Dec. 2, 2021
Trail bridges that connect remote communities are working, a University of Missouri engineer has found. Abdul Rashid Mussah, a PhD candidate in civil engineering, investigated the effectiveness of the structures as part of an Engineering 4 Change fellowship.
During his five-month fellowship, Mussah partnered with Bridges to Prosperity (B2P), a nonprofit organization that builds trail bridges over rivers to connect isolated communities with critical resources and services.
“Trail bridges are a pragmatic and viable solution to solving the isolation problem and connecting communities with very necessary infrastructure such as hospitals and schools,” he said, “especially during the rainy season when they get disconnected as the rivers start to swell and overflow.”
Since its founding 20 years ago, B2P has built more than 330 trail bridges, connecting more than a million people. To strengthen investment in future bridges, the organization needed a way to assess the impact of existing structures.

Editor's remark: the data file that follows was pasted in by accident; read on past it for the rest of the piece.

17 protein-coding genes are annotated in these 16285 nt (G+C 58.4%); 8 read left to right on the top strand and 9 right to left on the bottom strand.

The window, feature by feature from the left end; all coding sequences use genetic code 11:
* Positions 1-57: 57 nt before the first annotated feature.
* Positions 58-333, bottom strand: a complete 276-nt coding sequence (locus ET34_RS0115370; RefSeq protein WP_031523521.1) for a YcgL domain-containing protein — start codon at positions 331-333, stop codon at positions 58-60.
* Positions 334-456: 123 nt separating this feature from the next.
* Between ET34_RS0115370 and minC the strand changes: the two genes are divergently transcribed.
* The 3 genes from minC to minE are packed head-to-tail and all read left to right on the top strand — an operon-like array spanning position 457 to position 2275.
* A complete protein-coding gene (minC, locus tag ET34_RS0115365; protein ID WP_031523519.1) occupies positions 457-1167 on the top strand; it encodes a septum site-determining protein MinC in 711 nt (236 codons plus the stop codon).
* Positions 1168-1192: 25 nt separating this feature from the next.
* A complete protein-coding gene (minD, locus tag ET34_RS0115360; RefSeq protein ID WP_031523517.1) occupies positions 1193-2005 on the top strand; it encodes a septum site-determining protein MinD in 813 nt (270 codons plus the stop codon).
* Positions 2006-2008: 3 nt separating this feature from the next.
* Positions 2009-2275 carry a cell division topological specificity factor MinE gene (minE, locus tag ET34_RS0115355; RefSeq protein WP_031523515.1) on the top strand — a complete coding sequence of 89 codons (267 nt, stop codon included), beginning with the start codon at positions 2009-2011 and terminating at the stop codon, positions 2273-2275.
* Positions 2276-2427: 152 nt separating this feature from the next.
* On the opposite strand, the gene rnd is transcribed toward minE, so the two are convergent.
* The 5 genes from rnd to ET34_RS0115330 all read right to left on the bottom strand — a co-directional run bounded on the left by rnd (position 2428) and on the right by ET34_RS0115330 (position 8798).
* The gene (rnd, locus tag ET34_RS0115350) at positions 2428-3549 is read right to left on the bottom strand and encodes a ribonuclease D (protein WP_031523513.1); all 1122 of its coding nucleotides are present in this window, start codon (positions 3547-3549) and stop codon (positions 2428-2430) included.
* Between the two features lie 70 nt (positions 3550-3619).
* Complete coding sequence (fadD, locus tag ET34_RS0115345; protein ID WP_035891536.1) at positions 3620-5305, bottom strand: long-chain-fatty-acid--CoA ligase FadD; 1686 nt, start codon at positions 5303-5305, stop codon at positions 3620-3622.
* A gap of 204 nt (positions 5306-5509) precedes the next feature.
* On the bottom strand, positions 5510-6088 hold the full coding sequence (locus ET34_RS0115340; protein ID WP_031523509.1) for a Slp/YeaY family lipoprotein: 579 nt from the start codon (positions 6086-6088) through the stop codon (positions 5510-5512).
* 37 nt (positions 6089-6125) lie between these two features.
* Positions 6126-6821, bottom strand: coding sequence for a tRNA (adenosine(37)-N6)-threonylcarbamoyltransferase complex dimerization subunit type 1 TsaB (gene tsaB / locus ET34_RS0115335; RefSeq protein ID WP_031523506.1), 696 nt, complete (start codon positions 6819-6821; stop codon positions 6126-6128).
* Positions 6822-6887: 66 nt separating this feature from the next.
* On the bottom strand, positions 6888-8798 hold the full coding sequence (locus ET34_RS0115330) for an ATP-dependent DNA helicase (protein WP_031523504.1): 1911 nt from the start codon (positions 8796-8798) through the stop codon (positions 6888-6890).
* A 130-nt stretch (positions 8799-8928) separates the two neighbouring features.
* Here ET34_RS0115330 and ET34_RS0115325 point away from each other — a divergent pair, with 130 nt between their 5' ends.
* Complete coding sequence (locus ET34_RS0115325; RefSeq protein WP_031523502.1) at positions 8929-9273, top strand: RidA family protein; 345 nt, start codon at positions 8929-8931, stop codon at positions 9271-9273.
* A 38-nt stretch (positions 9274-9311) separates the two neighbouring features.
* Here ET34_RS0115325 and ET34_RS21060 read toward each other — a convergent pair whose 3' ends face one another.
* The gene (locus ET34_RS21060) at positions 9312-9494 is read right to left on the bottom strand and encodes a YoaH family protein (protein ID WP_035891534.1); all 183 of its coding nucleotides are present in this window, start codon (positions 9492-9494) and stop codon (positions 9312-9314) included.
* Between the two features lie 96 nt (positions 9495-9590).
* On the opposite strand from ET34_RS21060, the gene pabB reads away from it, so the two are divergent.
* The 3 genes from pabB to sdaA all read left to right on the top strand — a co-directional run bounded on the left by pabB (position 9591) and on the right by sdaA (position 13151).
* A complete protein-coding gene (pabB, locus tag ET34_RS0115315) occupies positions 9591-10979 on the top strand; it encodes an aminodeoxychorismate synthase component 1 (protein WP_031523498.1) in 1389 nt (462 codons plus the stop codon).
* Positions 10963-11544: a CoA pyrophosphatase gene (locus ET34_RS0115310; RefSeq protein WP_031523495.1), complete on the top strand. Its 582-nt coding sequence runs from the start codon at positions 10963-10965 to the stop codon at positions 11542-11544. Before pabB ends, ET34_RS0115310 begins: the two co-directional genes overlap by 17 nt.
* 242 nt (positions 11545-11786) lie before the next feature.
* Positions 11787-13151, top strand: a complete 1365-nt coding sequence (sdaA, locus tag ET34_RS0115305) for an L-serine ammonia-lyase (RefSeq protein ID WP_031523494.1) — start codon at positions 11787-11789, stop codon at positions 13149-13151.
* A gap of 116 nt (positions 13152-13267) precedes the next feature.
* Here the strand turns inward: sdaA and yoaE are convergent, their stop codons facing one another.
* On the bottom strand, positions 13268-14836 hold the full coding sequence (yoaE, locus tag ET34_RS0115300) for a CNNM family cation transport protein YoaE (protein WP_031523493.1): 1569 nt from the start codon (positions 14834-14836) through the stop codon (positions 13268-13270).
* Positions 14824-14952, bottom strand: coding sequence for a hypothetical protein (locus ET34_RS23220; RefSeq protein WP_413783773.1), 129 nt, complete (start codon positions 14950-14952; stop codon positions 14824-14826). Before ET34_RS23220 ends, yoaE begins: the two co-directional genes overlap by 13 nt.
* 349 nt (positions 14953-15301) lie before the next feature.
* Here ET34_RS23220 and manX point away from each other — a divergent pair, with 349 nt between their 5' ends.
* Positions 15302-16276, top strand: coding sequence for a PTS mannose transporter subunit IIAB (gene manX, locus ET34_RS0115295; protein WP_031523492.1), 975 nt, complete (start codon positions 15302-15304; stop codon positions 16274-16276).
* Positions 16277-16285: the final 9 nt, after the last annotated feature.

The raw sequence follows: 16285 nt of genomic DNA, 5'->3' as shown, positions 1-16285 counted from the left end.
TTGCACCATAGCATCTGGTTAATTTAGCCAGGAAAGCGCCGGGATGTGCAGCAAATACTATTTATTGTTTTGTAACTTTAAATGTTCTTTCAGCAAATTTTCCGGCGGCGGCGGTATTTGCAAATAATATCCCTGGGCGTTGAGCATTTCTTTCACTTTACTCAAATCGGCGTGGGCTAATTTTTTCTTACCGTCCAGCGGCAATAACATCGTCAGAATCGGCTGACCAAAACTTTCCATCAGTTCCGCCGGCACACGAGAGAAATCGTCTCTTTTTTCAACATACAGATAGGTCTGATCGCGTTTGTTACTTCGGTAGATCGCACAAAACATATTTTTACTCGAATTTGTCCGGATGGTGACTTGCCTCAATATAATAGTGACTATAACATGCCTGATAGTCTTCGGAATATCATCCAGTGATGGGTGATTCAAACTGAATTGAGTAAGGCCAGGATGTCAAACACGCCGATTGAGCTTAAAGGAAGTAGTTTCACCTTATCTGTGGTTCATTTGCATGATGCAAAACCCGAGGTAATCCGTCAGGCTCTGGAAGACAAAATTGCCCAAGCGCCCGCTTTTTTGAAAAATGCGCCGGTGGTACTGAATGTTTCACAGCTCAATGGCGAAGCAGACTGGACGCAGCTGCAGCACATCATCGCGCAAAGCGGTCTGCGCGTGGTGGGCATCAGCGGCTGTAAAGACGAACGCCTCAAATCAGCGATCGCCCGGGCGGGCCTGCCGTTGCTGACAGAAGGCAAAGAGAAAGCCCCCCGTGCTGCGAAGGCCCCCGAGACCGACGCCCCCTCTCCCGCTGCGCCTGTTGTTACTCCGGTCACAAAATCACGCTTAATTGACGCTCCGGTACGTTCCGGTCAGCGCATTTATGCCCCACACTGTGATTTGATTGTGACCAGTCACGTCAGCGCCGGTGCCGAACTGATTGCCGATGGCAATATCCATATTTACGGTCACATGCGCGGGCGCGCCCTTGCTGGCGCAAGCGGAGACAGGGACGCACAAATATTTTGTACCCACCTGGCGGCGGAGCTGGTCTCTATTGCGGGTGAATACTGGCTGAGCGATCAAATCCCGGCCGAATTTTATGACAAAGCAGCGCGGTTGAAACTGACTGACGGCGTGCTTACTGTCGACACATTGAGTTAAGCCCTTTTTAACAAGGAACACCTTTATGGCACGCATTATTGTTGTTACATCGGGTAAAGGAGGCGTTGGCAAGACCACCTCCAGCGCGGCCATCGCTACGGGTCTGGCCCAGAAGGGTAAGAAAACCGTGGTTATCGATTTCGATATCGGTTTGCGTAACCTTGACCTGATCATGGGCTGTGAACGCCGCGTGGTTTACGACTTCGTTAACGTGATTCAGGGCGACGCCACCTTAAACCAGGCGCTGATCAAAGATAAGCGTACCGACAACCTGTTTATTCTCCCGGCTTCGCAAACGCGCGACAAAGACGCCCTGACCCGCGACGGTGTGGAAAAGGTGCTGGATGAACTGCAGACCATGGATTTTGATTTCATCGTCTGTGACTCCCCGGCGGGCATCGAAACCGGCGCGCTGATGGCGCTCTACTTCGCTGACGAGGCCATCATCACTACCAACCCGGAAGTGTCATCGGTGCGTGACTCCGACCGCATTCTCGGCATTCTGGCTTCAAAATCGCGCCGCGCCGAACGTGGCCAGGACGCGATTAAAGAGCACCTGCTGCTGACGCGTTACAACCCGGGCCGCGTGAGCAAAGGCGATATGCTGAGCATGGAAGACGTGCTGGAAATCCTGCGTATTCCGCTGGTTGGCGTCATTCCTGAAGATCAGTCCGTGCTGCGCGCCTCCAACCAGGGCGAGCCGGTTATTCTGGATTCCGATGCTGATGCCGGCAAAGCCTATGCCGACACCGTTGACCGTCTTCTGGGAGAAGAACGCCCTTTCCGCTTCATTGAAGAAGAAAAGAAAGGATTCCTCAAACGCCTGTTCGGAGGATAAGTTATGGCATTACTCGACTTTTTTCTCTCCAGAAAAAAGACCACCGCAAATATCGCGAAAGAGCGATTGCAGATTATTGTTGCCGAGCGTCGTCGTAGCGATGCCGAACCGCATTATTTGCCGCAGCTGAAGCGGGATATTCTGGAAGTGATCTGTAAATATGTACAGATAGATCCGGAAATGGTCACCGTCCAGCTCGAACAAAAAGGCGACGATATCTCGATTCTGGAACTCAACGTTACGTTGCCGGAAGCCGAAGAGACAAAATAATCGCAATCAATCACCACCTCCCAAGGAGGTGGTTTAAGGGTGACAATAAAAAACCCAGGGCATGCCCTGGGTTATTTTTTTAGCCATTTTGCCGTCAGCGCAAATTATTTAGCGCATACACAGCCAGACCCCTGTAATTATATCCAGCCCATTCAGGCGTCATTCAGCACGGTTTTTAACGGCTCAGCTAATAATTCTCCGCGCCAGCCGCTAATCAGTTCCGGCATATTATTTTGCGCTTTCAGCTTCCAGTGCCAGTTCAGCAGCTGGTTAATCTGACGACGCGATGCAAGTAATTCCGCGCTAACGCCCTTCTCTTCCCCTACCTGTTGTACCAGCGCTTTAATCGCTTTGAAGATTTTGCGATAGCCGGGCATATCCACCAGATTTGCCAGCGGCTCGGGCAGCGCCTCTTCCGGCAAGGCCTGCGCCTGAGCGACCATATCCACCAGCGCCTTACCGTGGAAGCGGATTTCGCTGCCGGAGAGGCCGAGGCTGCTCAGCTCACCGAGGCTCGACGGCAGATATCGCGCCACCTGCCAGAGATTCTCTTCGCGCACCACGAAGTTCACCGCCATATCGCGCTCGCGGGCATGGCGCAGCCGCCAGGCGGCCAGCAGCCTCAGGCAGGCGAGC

Mussah was charged with coming up with the framework to analyze bridge usage. He used publicly available satellite imagery to develop a method to collect data and measure the area of footpaths that lead to bridges in 40 areas.
“I looked at foot paths before and after the bridges were built and measured changes in the area to draw some conclusions,” he said. “There were very observable changes that proved the bridges are being used.”
Originally from Ghana, Mussah is passionate about using his engineering skills to promote sustainable communities and end poverty — two of 17 Sustainable Development Goals (SDGs) identified by the United Nations.
While he isn’t settled on where he will work following graduate school, he’s confident the skills he’s gained at the College of Engineering will help him accomplish his ultimate goals.
“My experience here has been incredible,” he said, “A lot of the work I do is very technical, but it is applicable in areas where we’re trying to bridge the gap and present solutions that can solve a myriad of issues. As engineers, it is our responsibility to make sure whatever solutions we present are pragmatic, adaptable, and socially viable.”